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Educators preserve, shape future with 'ALT NEW COLLEGE'; NY appeals court denies delay for Trump civil fraud trial; Michigan coalition gets cash influx to improve childcare.

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A House Committee begins its first hearing in the Biden impeachment inquiry, members of Congress talk about the looming budget deadline and energy officials testify about the Maui wildfires.

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A small fire department in rural Indiana is determined not to fail new moms and babies, the growing election denial movement has caused voting districts to change procedures and autumn promises spectacular scenery along America's rural byways.

New Internship Program Focused on Immigrant Health

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Thursday, September 15, 2022   

A new internship program is looking to investigate health disparities among Massachusetts' immigrant population.

The Immigrant Scholar Internship Program at the Leah Zallman Center for Immigrant Health Research is designed to have scholars examine the health of immigrants.

According to a 2021 report, residents in the city of Chelsea, 45% of whom are foreign born, said fear of immigration repercussions prevented them from seeking critical health care.

Jessica Santos, director of the Zallman Center, said in developing the program, she found pushback in wanting to pay the interns a decent wage, with many believing the experience alone would be more valuable.

"Paying interns gives folks who are in underrepresented communities and less elite spaces the ability to actually do an internship," Santos explained. "When I was a professor, I don't know how many of my students would come to me and say I literally cannot afford to do an internship this summer; I just need to work."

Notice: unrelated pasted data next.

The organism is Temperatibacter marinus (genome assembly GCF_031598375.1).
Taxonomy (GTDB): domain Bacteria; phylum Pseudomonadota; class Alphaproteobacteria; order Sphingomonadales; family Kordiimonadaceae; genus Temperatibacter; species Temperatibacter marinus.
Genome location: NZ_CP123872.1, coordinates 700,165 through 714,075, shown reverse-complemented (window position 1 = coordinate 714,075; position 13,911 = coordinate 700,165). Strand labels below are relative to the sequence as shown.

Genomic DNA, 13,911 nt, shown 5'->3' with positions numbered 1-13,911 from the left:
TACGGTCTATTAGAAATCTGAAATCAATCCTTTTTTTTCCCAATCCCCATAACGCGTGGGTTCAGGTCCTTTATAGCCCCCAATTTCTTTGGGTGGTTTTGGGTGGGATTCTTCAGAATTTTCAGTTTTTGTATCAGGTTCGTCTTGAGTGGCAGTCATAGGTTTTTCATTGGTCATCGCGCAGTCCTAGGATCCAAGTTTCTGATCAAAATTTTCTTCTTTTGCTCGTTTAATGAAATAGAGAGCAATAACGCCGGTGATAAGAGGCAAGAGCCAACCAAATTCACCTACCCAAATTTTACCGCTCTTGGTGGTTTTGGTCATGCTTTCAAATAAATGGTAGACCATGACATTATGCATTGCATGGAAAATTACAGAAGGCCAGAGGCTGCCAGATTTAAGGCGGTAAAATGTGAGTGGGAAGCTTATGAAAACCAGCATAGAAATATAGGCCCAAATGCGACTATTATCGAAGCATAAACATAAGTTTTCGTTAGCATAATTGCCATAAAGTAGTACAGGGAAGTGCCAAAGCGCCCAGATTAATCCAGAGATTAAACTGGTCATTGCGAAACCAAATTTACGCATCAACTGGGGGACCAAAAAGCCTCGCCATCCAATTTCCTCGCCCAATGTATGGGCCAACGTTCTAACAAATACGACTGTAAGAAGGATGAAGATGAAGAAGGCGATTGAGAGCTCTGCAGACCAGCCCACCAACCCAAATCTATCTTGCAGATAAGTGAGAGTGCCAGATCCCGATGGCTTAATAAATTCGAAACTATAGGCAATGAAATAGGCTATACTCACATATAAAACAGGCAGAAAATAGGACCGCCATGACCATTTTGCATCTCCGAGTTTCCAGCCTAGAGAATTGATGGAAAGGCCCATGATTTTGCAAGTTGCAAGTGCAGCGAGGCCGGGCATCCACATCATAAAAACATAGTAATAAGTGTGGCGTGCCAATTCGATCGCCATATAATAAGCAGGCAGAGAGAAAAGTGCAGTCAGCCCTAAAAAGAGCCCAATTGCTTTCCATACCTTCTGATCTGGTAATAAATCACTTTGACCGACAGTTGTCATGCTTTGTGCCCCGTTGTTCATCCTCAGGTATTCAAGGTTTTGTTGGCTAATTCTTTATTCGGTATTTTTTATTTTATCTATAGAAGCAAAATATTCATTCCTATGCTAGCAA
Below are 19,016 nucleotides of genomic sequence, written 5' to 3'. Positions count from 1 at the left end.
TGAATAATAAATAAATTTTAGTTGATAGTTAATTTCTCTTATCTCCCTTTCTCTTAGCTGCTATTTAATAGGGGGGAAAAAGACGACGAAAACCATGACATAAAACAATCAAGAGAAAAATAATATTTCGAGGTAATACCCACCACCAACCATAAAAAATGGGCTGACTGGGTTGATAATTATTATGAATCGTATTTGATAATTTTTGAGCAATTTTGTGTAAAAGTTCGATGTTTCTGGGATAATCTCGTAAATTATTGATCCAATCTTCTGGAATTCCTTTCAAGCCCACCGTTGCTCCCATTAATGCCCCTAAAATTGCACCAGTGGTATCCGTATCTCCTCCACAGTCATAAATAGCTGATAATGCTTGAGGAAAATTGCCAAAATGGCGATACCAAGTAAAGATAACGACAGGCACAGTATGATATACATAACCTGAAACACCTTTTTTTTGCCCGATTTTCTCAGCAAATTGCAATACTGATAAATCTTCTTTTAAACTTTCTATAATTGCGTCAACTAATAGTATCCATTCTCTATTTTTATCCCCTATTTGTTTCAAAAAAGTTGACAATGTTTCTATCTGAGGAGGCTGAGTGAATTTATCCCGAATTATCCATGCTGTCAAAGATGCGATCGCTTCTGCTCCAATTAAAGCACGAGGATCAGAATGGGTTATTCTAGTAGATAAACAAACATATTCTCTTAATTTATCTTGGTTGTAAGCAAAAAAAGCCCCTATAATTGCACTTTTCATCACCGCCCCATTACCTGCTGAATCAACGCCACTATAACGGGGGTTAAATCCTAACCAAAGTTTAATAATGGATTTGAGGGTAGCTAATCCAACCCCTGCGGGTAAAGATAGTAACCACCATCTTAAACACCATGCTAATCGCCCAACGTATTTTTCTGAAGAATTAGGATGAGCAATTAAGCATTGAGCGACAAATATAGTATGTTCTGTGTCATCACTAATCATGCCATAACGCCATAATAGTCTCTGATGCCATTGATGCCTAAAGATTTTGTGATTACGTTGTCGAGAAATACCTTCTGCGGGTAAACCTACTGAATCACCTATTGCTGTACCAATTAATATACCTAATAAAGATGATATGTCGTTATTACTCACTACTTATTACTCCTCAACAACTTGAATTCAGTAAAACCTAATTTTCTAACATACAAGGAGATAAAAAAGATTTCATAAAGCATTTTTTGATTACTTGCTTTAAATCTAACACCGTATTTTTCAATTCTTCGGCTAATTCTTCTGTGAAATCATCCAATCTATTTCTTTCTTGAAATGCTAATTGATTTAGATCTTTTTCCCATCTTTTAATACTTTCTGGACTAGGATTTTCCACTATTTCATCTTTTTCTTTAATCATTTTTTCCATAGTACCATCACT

One thing she wants to change for the future of the program is to get students from different schools across the state. Rather than focusing on more elite schools, she wants to cast a wide net across schools for all immigrant scholars interested in being a part of the program.

Danielle Chun, strategy and partnership manager at the Zallman Center, said some of the training the interns go through revolves around research methods and means of evaluation. There are specific overviews and methodology training for what an intern might be working on.

She directly supervises the interns and has found while she has helped shape them, they have helped shape the program. One of her favorite moments is watching each cohort of interns take the reins on a project.

"I really love seeing how, even in such a short time, how they really flourish," Chun recounted. "And how they really take ownership of the projects they're working on. In the beginning there's a lot of checking in with me to make sure that what they're doing is right, and as they grow more comfortable with us, and as we delegate more to them and provide leadership opportunities for them to take."

Chun noted her personal goal for the interns is for them to leave the program with something tangible such as a report or presentation, documenting the research project. Although interns enter the program from different levels of academia and different fields of study, she hopes they learn about the cross-section of their fields of study and immigrant health.

Disclosure: The Institute for Community Health contributes to our fund for reporting on Consumer Issues, Health Issues, Mental Health, and Social Justice. If you would like to help support news in the public interest, click here.


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